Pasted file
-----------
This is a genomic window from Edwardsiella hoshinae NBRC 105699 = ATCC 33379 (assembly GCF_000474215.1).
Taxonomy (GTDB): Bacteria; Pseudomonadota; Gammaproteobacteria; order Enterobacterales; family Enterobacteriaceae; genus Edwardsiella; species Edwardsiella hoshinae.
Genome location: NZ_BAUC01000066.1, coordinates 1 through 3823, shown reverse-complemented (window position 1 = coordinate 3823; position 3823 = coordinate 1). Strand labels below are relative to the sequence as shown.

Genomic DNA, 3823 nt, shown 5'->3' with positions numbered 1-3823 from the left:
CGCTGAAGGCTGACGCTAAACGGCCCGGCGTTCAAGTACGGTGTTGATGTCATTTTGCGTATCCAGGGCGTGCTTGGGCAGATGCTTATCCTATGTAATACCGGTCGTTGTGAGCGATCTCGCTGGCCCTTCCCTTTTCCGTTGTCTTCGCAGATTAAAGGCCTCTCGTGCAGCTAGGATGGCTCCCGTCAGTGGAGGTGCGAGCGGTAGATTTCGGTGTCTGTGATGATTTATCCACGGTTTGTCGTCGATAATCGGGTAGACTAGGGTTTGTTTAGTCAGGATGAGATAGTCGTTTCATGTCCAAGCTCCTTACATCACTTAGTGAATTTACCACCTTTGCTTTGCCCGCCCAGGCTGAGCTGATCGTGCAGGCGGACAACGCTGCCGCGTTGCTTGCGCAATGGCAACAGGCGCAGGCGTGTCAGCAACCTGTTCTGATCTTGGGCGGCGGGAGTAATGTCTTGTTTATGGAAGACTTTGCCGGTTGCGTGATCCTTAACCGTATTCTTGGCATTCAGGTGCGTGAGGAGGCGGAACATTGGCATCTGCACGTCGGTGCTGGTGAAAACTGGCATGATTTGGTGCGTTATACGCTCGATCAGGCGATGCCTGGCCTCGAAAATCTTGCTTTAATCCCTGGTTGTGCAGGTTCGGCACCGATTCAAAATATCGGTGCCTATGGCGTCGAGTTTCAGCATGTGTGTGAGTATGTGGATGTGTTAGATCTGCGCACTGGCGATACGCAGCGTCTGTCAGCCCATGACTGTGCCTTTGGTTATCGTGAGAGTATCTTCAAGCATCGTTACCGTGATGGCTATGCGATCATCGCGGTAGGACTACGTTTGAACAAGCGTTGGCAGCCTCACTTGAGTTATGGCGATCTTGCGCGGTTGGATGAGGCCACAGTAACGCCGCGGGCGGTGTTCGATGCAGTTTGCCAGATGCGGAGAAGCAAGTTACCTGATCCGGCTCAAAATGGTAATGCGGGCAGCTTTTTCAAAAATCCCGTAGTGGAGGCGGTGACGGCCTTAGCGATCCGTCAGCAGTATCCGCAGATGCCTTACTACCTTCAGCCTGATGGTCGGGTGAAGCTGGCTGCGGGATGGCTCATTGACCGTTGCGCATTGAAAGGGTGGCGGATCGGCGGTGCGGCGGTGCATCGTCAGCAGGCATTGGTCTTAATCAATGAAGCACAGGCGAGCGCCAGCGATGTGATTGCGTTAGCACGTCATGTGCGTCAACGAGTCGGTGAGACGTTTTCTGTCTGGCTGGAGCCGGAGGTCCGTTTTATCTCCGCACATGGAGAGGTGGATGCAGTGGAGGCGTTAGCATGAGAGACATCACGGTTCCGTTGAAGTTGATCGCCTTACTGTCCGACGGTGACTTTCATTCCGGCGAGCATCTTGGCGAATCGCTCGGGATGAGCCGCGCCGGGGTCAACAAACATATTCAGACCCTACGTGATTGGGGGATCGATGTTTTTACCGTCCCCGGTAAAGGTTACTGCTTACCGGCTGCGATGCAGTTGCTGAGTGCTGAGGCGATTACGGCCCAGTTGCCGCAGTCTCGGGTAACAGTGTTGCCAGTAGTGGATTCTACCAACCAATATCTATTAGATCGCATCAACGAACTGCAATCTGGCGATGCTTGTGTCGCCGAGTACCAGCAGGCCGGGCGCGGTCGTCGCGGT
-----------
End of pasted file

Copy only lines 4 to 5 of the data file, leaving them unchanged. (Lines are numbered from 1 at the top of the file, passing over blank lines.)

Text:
Genomic DNA, 3823 nt, shown 5'->3' with positions numbered 1-3823 from the left:
CGCTGAAGGCTGACGCTAAACGGCCCGGCGTTCAAGTACGGTGTTGATGTCATTTTGCGTATCCAGGGCGTGCTTGGGCAGATGCTTATCCTATGTAATACCGGTCGTTGTGAGCGATCTCGCTGGCCCTTCCCTTTTCCGTTGTCTTCGCAGATTAAAGGCCTCTCGTGCAGCTAGGATGGCTCCCGTCAGTGGAGGTGCGAGCGGTAGATTTCGGTGTCTGTGATGATTTATCCACGGTTTGTCGTCGATAATCGGGTAGACTAGGGTTTGTTTAGTCAGGATGAGATAGTCGTTTCATGTCCAAGCTCCTTACATCACTTAGTGAATTTACCACCTTTGCTTTGCCCGCCCAGGCTGAGCTGATCGTGCAGGCGGACAACGCTGCCGCGTTGCTTGCGCAATGGCAACAGGCGCAGGCGTGTCAGCAACCTGTTCTGATCTTGGGCGGCGGGAGTAATGTCTTGTTTATGGAAGACTTTGCCGGTTGCGTGATCCTTAACCGTATTCTTGGCATTCAGGTGCGTGAGGAGGCGGAACATTGGCATCTGCACGTCGGTGCTGGTGAAAACTGGCATGATTTGGTGCGTTATACGCTCGATCAGGCGATGCCTGGCCTCGAAAATCTTGCTTTAATCCCTGGTTGTGCAGGTTCGGCACCGATTCAAAATATCGGTGCCTATGGCGTCGAGTTTCAGCATGTGTGTGAGTATGTGGATGTGTTAGATCTGCGCACTGGCGATACGCAGCGTCTGTCAGCCCATGACTGTGCCTTTGGTTATCGTGAGAGTATCTTCAAGCATCGTTACCGTGATGGCTATGCGATCATCGCGGTAGGACTACGTTTGAACAAGCGTTGGCAGCCTCACTTGAGTTATGGCGATCTTGCGCGGTTGGATGAGGCCACAGTAACGCCGCGGGCGGTGTTCGATGCAGTTTGCCAGATGCGGAGAAGCAAGTTACCTGATCCGGCTCAAAATGGTAATGCGGGCAGCTTTTTCAAAAATCCCGTAGTGGAGGCGGTGACGGCCTTAGCGATCCGTCAGCAGTATCCGCAGATGCCTTACTACCTTCAGCCTGATGGTCGGGTGAAGCTGGCTGCGGGATGGCTCATTGACCGTTGCGCATTGAAAGGGTGGCGGATCGGCGGTGCGGCGGTGCATCGTCAGCAGGCATTGGTCTTAATCAATGAAGCACAGGCGAGCGCCAGCGATGTGATTGCGTTAGCACGTCATGTGCGTCAACGAGTCGGTGAGACGTTTTCTGTCTGGCTGGAGCCGGAGGTCCGTTTTATCTCCGCACATGGAGAGGTGGATGCAGTGGAGGCGTTAGCATGAGAGACATCACGGTTCCGTTGAAGTTGATCGCCTTACTGTCCGACGGTGACTTTCATTCCGGCGAGCATCTTGGCGAATCGCTCGGGATGAGCCGCGCCGGGGTCAACAAACATATTCAGACCCTACGTGATTGGGGGATCGATGTTTTTACCGTCCCCGGTAAAGGTTACTGCTTACCGGCTGCGATGCAGTTGCTGAGTGCTGAGGCGATTACGGCCCAGTTGCCGCAGTCTCGGGTAACAGTGTTGCCAGTAGTGGATTCTACCAACCAATATCTATTAGATCGCATCAACGAACTGCAATCTGGCGATGCTTGTGTCGCCGAGTACCAGCAGGCCGGGCGCGGTCGTCGCGGT